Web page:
There is a little known trick that IRS auditors are using right now during audits of real estate investors. If you’re a real estate investor, plan to be one or know someone who is, please pay special attention to this blog today. If you make the wrong choice, you could give up the ability to take thousands, maybe tens of thousands of dollars of deductions.
Let’s back up for a minute and talk about real estate tax losses. One of the great things about real estate is that you can have cash flow you put in your pocket and yet show a real loss on paper. That’s because of depreciation. And, at least through 2013, we had the ability to manipulate depreciation to create just as much of a loss as you want. (Well, pretty much)
The trick though is taking that tax loss against your other income. If you make less than $100,000 in adjusted gross income (AGI), you can take up to $25,000 in real estate loss against your income. Make more than $150K and you can’t deduction anything. Between $100K and $150K, the amount you can deduct phases out.
That is unless you’re a real estate professional. If you’re a real estate professional (using the IRS’s definition) you can deduct all of your tax loss against your income.
There are three steps to proving you’re a real estate professional. I’ve done 60 min webinars just on this topic, so please realize this is a really brief explanation.
- You or your spouse need to get 750 hours of real estate activity and more than any other trade or business, AND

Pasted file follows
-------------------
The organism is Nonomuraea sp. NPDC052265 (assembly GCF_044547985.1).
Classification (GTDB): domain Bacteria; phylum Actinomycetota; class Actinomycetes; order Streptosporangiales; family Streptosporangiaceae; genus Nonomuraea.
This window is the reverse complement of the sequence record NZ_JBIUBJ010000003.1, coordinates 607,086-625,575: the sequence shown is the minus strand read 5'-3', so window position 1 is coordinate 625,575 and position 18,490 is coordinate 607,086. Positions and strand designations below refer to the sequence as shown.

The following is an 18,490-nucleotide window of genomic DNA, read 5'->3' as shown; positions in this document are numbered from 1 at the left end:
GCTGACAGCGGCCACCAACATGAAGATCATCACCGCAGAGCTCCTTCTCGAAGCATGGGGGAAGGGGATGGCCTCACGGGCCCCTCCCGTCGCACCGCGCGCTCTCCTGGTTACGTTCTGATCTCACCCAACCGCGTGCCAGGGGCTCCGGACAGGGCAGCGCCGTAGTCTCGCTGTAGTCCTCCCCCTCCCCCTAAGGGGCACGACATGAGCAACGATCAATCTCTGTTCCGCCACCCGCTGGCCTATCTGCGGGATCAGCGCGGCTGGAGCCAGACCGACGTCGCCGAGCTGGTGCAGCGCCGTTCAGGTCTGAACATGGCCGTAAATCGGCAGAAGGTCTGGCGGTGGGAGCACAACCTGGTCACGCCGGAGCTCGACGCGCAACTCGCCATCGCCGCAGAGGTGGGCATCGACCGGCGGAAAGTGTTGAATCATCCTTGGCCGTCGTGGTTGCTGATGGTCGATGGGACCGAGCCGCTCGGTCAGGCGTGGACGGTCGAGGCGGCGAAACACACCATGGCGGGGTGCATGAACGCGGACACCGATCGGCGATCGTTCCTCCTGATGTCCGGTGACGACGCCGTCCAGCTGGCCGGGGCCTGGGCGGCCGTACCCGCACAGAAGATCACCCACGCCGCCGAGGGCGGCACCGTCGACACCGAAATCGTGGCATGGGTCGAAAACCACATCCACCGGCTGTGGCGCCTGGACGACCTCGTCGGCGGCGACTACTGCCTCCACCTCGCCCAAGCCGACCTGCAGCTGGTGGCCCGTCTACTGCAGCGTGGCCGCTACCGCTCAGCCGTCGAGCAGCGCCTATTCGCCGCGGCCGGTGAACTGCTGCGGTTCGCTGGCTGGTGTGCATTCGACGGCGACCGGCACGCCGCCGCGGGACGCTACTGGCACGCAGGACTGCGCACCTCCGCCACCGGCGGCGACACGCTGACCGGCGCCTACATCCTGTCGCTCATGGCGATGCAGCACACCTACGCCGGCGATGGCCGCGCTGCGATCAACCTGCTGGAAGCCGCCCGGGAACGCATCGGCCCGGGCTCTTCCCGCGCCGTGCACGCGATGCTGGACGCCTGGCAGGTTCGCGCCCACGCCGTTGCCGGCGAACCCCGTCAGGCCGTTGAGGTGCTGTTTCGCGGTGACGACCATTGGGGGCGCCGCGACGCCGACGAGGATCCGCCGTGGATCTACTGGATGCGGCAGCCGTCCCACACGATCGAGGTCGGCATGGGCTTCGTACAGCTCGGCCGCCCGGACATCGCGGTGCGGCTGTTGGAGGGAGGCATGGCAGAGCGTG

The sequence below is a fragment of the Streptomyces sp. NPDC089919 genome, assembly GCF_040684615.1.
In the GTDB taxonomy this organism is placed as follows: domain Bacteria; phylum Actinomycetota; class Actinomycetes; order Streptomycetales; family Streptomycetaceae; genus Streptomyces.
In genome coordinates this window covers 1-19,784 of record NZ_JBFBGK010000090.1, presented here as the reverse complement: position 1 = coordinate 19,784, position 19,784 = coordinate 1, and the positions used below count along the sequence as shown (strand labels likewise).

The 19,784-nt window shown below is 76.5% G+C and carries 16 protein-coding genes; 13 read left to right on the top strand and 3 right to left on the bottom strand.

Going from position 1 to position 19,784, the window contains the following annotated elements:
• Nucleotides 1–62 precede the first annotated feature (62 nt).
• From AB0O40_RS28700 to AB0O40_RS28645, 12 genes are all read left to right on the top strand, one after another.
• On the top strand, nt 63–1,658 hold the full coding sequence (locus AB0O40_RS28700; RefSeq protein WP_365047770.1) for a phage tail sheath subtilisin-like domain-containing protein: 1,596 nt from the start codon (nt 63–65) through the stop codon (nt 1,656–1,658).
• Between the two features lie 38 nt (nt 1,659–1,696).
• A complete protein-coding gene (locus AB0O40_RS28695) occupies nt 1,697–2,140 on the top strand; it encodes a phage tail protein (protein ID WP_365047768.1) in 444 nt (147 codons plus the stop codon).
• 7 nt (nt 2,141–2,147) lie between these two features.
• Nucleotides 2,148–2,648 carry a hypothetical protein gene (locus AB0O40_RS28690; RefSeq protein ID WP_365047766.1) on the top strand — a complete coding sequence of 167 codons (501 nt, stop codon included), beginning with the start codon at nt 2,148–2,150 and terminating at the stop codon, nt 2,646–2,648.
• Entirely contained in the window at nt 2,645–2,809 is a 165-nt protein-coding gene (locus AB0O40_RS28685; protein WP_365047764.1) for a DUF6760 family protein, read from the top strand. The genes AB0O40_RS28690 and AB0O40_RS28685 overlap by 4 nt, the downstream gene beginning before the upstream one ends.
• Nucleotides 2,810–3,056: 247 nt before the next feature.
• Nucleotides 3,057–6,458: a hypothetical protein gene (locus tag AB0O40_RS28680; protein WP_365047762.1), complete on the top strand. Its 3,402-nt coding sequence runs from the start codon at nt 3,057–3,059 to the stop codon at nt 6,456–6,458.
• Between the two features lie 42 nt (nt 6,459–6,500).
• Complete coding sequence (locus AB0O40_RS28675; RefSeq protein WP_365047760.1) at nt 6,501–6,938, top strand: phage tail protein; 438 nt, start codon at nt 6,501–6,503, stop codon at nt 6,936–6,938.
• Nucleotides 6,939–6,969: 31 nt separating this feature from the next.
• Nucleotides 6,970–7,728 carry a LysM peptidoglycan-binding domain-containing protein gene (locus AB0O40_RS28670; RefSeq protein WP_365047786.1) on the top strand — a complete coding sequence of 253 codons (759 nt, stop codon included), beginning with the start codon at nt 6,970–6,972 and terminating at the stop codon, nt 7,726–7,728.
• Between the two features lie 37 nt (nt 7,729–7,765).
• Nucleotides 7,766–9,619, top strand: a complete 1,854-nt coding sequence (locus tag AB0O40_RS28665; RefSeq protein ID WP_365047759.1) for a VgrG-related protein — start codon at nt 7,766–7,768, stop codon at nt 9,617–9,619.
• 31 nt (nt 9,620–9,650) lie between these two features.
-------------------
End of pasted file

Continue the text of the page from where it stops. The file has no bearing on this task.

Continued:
- You must materially participate in the property (7 different ways you can do that – bottomline, spend a lot of hands on activity), AND
- You must qualify for each property individually or you can aggregate.
That leads us to the question from the reader:
“I am being audited for my real estate properties. I have 8 and manage 3 myself. The auditor told me that I should have elect to aggregate my properties. This is the first I heard of this and I have been claiming losses on my properties. Is it to late to submit logs while being audited?”
The reader is definitely clear on the issue. He needs to show logs that demonstrate he’s got the hours he needs to for the material participation per property. If he doesn’t, he’ll lose the deduction. Of course, as the auditor suggests, he could aggregate.
There is a problem though.
If you aggregate properties so that you only have to meet one material participation test (instead of one for each), if you sell a property at a loss you can’t take that loss against your other income. Instead the property loss is ‘stuck’ inside that aggregated group until you sell all the properties or use up the loss against other income.
The best answer is to prove material participation for each property and avoid having to aggregate. As far as whether it’s possible to now submit journals, I really don’t know because I don’t know where you are in the audit. If you haven’t gotten the final report, then yes you can submit them. If you are in the review period, you can ask to speak to a supervisor and submit them then. Or you can appeal. If you’ve passed those time frames, it’s still possible to appeal to Tax Court, but you will need an attorney and that will be much more expensive.
That’s one big reason why we recommend that you always use a tax professional for IRS representation. There is a strategy going into the audit so you (or your rep) is controlling the audit. If there is a fight, have it at a low level, not a high, so your rep costs are much lower.
The main thing is that you have to bring in a rep as soon as possible. That’s when we can do our best work and turn a possible big problem into a small one.